Edwin Berndt answered the officer's knocks and initially said "everyone was fine and there was no need for the police at their home," according to court documents. The officer insisted she had to see Berndt's mother and he let her into the house.
The home was in "deplorable condition and smelled terribly," and the elderly Berndt was lying face down on the floor of the foyer, according to the documents. Sybil Berndt was dressed in a nightgown pulled up under her arms and was not wearing underwear. The body was in an advanced state of decomposition and insects were crawling around it, the documents said.
The brothers told police their mother had fallen and died, and that they didn't have enough money to bury her. They said they didn't call police because they didn't want to go to jail.
Police searched the home and found bank statements from JP Morgan Chase totaling about $700,000, according to court documents.
The twins later told police they lived with their mother and cared for her. On Jan. 10, Edwin Berndt said he and his brother were watching the BCS Championship football game when their mother "came in ranting and raving and she then fell down and did not get up." He said they decided to leave her on the floor because they didn't have money to provide her with medical treatment.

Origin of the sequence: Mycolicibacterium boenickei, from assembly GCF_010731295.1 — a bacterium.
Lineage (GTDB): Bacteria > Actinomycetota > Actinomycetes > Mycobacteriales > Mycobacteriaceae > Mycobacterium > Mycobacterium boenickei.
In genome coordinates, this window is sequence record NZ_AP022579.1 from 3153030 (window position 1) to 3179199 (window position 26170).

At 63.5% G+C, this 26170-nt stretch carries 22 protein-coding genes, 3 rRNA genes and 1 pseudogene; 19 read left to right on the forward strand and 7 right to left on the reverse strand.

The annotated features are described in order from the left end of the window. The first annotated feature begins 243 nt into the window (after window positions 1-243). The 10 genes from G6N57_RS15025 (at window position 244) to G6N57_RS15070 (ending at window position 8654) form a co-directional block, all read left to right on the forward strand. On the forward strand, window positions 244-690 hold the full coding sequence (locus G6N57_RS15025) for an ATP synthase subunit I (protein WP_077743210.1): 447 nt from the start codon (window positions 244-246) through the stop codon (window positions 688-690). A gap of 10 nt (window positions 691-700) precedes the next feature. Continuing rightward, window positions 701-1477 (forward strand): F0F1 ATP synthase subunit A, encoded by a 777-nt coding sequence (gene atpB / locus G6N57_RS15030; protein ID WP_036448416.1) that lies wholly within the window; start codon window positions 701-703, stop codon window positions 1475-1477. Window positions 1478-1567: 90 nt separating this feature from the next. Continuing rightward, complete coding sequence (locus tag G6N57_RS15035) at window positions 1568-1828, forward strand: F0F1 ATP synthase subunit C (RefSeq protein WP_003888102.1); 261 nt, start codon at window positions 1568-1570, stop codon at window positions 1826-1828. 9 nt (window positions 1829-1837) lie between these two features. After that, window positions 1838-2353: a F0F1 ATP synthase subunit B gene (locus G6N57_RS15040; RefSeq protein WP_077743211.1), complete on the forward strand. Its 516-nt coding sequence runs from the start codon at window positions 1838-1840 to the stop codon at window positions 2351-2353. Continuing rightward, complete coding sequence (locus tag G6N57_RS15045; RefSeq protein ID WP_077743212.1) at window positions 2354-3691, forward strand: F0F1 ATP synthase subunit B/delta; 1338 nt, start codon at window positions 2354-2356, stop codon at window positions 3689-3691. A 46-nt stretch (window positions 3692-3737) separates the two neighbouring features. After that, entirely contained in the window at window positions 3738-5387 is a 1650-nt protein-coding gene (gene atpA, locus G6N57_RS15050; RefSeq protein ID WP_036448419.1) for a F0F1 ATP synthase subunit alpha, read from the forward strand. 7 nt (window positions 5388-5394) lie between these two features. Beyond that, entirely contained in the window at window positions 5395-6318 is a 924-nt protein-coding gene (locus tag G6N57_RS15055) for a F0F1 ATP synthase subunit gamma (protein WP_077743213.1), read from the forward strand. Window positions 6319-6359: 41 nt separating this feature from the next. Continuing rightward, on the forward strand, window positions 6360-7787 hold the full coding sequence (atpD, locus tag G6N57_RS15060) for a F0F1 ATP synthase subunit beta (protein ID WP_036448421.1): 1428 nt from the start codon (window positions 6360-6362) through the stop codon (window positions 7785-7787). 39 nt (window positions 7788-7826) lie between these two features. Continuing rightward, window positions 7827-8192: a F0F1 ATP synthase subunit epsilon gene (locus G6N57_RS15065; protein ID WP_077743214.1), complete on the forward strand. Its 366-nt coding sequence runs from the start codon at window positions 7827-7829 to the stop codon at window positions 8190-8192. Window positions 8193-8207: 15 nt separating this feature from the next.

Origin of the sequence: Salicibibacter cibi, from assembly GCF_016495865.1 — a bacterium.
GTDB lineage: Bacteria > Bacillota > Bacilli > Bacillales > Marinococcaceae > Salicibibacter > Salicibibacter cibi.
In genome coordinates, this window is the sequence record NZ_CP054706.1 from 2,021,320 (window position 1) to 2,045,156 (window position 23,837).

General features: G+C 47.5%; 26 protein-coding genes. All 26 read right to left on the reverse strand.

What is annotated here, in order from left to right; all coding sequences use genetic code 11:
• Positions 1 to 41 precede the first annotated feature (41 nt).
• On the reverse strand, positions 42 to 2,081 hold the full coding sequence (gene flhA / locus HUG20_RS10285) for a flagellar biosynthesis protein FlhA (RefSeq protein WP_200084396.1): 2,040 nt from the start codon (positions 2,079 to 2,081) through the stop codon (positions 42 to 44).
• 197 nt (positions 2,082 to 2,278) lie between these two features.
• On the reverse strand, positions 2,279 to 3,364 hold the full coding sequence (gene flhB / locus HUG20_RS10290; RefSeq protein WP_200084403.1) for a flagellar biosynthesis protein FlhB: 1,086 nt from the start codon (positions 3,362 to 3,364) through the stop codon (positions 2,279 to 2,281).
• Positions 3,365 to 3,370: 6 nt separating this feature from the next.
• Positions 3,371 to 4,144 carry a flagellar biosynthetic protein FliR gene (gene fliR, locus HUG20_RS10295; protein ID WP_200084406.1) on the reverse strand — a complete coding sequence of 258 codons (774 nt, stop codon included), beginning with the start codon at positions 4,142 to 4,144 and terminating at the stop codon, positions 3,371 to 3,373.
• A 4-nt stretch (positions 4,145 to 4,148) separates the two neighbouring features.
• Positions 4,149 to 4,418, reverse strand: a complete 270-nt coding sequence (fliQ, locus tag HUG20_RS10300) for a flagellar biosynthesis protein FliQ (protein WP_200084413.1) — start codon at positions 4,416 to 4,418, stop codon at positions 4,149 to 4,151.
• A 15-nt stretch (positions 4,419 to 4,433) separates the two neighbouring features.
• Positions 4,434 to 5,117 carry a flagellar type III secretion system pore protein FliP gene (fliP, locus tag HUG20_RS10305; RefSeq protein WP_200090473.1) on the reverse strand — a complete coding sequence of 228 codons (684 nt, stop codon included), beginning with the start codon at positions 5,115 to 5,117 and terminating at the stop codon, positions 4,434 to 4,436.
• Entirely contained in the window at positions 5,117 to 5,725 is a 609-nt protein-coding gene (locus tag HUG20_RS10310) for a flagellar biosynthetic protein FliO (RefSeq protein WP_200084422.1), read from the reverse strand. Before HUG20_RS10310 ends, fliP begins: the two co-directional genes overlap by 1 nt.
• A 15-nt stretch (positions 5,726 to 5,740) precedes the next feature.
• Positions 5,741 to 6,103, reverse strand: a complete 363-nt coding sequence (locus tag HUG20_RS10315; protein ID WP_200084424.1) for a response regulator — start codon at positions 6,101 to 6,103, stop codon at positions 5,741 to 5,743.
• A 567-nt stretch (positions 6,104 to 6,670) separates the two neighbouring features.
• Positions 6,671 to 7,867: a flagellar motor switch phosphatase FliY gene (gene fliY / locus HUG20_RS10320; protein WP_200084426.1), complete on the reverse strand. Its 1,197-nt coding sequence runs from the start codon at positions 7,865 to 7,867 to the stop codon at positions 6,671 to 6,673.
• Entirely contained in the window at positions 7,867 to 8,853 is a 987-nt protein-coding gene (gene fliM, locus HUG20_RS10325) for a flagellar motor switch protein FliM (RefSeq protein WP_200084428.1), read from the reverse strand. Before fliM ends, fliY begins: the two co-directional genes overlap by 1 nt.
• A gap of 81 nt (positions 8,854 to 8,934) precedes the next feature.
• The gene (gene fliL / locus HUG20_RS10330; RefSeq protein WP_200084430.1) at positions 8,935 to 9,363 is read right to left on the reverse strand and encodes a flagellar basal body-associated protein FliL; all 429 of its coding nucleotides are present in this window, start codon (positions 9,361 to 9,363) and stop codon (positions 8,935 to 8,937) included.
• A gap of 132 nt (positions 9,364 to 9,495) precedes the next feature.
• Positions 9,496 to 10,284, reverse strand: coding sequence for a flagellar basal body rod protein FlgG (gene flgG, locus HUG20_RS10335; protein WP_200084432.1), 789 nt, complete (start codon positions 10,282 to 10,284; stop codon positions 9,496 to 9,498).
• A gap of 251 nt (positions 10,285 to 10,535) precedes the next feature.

For the first day, Sybil Berndt was conscious and able to speak, but did not ask for any help, Edwin Berndt said. His brother said they didn't give her any food or water while she lay on the floor.
Three days later, on Jan. 13, the elderly woman died, Edwin Berndt told police. He told them he remembered the date because it was a day after her 89th birthday.
The brothers then decided to leave her on the floor because they didn't have money to bury her.
The court clerk says the brothers do not have an attorney yet.
An autopsy was to be conducted on Tuesday.